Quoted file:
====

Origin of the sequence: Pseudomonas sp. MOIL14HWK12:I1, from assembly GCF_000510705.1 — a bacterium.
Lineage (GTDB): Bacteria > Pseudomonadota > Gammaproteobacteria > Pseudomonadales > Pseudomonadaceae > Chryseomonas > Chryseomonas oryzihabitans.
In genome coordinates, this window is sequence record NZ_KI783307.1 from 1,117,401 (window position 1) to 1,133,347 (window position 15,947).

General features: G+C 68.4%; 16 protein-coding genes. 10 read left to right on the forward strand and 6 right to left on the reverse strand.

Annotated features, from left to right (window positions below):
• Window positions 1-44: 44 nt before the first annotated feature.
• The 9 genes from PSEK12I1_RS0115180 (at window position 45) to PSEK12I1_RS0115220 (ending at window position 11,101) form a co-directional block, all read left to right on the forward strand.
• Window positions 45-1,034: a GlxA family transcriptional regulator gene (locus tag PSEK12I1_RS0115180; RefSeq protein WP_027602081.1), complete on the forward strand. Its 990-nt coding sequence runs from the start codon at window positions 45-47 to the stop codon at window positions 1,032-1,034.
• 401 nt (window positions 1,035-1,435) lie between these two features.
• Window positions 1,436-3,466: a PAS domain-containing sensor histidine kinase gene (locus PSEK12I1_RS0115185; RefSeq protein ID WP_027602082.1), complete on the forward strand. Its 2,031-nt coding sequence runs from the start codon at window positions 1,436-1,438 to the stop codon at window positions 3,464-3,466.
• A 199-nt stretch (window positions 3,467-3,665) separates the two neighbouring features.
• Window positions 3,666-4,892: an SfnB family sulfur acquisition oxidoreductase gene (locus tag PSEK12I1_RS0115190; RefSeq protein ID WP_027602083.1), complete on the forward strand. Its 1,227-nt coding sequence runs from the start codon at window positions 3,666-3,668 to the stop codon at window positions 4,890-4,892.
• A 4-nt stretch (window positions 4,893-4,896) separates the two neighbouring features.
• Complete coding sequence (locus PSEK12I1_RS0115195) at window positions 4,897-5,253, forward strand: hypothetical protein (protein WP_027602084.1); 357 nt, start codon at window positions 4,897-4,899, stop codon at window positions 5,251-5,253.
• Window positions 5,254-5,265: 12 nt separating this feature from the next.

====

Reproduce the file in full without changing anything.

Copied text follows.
Origin of the sequence: Pseudomonas sp. MOIL14HWK12:I1, from assembly GCF_000510705.1 — a bacterium.
Lineage (GTDB): Bacteria > Pseudomonadota > Gammaproteobacteria > Pseudomonadales > Pseudomonadaceae > Chryseomonas > Chryseomonas oryzihabitans.
In genome coordinates, this window is sequence record NZ_KI783307.1 from 1,117,401 (window position 1) to 1,133,347 (window position 15,947).

General features: G+C 68.4%; 16 protein-coding genes. 10 read left to right on the forward strand and 6 right to left on the reverse strand.

Annotated features, from left to right (window positions below):
• Window positions 1-44: 44 nt before the first annotated feature.
• The 9 genes from PSEK12I1_RS0115180 (at window position 45) to PSEK12I1_RS0115220 (ending at window position 11,101) form a co-directional block, all read left to right on the forward strand.
• Window positions 45-1,034: a GlxA family transcriptional regulator gene (locus tag PSEK12I1_RS0115180; RefSeq protein WP_027602081.1), complete on the forward strand. Its 990-nt coding sequence runs from the start codon at window positions 45-47 to the stop codon at window positions 1,032-1,034.
• 401 nt (window positions 1,035-1,435) lie between these two features.
• Window positions 1,436-3,466: a PAS domain-containing sensor histidine kinase gene (locus PSEK12I1_RS0115185; RefSeq protein ID WP_027602082.1), complete on the forward strand. Its 2,031-nt coding sequence runs from the start codon at window positions 1,436-1,438 to the stop codon at window positions 3,464-3,466.
• A 199-nt stretch (window positions 3,467-3,665) separates the two neighbouring features.
• Window positions 3,666-4,892: an SfnB family sulfur acquisition oxidoreductase gene (locus tag PSEK12I1_RS0115190; RefSeq protein ID WP_027602083.1), complete on the forward strand. Its 1,227-nt coding sequence runs from the start codon at window positions 3,666-3,668 to the stop codon at window positions 4,890-4,892.
• A 4-nt stretch (window positions 4,893-4,896) separates the two neighbouring features.
• Complete coding sequence (locus PSEK12I1_RS0115195) at window positions 4,897-5,253, forward strand: hypothetical protein (protein WP_027602084.1); 357 nt, start codon at window positions 4,897-4,899, stop codon at window positions 5,251-5,253.
• Window positions 5,254-5,265: 12 nt separating this feature from the next.